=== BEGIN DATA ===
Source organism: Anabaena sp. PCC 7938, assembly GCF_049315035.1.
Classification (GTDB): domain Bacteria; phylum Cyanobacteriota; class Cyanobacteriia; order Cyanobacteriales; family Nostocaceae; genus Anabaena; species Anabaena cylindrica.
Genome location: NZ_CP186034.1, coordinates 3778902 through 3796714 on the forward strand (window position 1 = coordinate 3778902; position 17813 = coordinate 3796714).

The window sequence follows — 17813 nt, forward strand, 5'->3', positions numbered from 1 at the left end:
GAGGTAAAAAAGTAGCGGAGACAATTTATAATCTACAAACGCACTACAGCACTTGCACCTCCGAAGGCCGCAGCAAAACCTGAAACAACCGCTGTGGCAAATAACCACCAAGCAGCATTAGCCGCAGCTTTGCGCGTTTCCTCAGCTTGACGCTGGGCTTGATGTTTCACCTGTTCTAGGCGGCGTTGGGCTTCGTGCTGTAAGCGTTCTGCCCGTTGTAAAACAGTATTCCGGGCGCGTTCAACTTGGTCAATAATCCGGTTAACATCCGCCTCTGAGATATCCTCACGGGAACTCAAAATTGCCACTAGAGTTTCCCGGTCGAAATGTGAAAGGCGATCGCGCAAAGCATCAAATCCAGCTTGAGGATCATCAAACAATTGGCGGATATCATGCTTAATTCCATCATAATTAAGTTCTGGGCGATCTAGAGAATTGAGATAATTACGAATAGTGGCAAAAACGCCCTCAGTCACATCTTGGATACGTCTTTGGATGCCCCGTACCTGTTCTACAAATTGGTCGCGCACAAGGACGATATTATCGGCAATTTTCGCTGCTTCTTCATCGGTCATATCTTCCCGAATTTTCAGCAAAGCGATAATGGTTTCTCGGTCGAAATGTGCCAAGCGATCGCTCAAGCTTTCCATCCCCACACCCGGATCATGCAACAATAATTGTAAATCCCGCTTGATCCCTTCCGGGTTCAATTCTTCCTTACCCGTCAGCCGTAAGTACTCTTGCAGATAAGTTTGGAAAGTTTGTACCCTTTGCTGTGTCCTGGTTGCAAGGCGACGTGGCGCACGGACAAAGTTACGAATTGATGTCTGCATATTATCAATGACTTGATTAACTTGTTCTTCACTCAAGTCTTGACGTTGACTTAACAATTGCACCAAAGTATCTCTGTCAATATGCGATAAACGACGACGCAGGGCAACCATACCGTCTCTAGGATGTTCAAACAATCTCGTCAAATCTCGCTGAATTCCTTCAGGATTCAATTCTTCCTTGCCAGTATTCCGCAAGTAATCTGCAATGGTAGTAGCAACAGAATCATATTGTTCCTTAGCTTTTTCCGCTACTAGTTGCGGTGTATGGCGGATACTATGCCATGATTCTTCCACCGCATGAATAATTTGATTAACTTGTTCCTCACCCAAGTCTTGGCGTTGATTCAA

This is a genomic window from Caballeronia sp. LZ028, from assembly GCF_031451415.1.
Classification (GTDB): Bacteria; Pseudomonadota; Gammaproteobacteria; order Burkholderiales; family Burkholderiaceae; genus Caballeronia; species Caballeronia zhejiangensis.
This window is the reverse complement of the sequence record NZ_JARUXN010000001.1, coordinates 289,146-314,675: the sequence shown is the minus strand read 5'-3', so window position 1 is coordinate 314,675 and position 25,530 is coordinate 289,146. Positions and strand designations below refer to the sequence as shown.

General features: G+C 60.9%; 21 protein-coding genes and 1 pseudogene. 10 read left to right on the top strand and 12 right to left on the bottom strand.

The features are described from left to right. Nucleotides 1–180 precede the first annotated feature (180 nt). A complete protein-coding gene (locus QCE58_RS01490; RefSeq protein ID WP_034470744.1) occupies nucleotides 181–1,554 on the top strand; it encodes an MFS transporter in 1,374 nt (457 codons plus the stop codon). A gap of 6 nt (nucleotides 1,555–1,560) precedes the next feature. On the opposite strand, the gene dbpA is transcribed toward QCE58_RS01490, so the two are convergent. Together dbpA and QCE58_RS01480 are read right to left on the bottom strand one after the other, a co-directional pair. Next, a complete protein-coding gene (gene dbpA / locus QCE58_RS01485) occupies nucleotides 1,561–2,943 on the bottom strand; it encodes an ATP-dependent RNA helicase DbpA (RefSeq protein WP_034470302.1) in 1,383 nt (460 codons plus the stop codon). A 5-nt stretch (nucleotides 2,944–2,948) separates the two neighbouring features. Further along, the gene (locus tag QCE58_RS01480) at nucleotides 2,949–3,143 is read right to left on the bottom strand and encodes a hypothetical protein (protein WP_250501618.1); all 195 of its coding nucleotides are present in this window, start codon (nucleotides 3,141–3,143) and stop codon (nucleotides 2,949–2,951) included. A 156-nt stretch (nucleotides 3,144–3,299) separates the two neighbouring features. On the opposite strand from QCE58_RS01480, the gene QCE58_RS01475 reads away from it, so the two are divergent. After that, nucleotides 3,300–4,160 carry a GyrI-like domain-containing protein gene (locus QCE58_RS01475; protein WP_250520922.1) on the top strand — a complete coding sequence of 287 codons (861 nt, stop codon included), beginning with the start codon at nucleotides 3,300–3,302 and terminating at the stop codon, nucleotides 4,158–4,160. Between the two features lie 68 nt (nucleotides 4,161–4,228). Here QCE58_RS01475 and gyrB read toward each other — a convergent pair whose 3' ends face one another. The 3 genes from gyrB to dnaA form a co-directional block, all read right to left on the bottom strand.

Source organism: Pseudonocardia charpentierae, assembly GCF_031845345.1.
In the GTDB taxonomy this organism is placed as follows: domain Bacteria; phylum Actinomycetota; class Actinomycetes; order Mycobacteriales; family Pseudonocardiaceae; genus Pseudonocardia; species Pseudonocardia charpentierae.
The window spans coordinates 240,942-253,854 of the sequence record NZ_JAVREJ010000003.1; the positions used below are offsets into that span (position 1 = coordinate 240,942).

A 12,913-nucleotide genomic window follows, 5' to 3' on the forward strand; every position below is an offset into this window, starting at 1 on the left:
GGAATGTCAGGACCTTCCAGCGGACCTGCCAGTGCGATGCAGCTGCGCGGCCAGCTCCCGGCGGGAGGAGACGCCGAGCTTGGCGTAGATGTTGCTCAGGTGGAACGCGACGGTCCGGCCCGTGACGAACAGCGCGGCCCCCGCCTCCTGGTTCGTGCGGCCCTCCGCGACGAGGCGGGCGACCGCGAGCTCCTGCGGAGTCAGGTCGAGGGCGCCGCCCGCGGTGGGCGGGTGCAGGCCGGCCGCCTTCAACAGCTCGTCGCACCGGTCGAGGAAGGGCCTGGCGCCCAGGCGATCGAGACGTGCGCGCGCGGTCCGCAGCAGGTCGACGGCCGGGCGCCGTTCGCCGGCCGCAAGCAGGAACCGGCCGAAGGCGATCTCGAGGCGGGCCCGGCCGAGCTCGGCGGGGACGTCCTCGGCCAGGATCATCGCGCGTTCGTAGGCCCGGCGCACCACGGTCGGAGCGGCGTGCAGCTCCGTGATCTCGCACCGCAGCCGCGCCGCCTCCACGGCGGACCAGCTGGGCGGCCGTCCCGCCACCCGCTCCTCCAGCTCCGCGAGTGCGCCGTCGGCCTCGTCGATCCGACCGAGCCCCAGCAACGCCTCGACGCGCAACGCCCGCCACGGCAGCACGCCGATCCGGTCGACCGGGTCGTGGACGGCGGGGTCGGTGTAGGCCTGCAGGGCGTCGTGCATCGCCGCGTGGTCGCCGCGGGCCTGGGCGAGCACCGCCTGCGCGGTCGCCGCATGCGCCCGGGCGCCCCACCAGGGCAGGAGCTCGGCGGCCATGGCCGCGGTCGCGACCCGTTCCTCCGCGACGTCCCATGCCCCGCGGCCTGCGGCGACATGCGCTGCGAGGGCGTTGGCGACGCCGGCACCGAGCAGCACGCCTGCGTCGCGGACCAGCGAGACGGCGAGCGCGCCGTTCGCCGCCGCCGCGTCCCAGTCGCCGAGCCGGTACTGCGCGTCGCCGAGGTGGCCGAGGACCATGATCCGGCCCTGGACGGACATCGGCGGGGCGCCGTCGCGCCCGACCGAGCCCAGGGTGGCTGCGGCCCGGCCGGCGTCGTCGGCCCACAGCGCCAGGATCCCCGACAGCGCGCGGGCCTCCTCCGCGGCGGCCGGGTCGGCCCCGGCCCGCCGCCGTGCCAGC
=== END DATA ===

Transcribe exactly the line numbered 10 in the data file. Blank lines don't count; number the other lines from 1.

The features are described from left to right. Nucleotides 1–180 precede the first annotated feature (180 nt). A complete protein-coding gene (locus QCE58_RS01490; RefSeq protein ID WP_034470744.1) occupies nucleotides 181–1,554 on the top strand; it encodes an MFS transporter in 1,374 nt (457 codons plus the stop codon). A gap of 6 nt (nucleotides 1,555–1,560) precedes the next feature. On the opposite strand, the gene dbpA is transcribed toward QCE58_RS01490, so the two are convergent. Together dbpA and QCE58_RS01480 are read right to left on the bottom strand one after the other, a co-directional pair. Next, a complete protein-coding gene (gene dbpA / locus QCE58_RS01485) occupies nucleotides 1,561–2,943 on the bottom strand; it encodes an ATP-dependent RNA helicase DbpA (RefSeq protein WP_034470302.1) in 1,383 nt (460 codons plus the stop codon). A 5-nt stretch (nucleotides 2,944–2,948) separates the two neighbouring features. Further along, the gene (locus tag QCE58_RS01480) at nucleotides 2,949–3,143 is read right to left on the bottom strand and encodes a hypothetical protein (protein WP_250501618.1); all 195 of its coding nucleotides are present in this window, start codon (nucleotides 3,141–3,143) and stop codon (nucleotides 2,949–2,951) included. A 156-nt stretch (nucleotides 3,144–3,299) separates the two neighbouring features. On the opposite strand from QCE58_RS01480, the gene QCE58_RS01475 reads away from it, so the two are divergent. After that, nucleotides 3,300–4,160 carry a GyrI-like domain-containing protein gene (locus QCE58_RS01475; protein WP_250520922.1) on the top strand — a complete coding sequence of 287 codons (861 nt, stop codon included), beginning with the start codon at nucleotides 3,300–3,302 and terminating at the stop codon, nucleotides 4,158–4,160. Between the two features lie 68 nt (nucleotides 4,161–4,228). Here QCE58_RS01475 and gyrB read toward each other — a convergent pair whose 3' ends face one another. The 3 genes from gyrB to dnaA form a co-directional block, all read right to left on the bottom strand.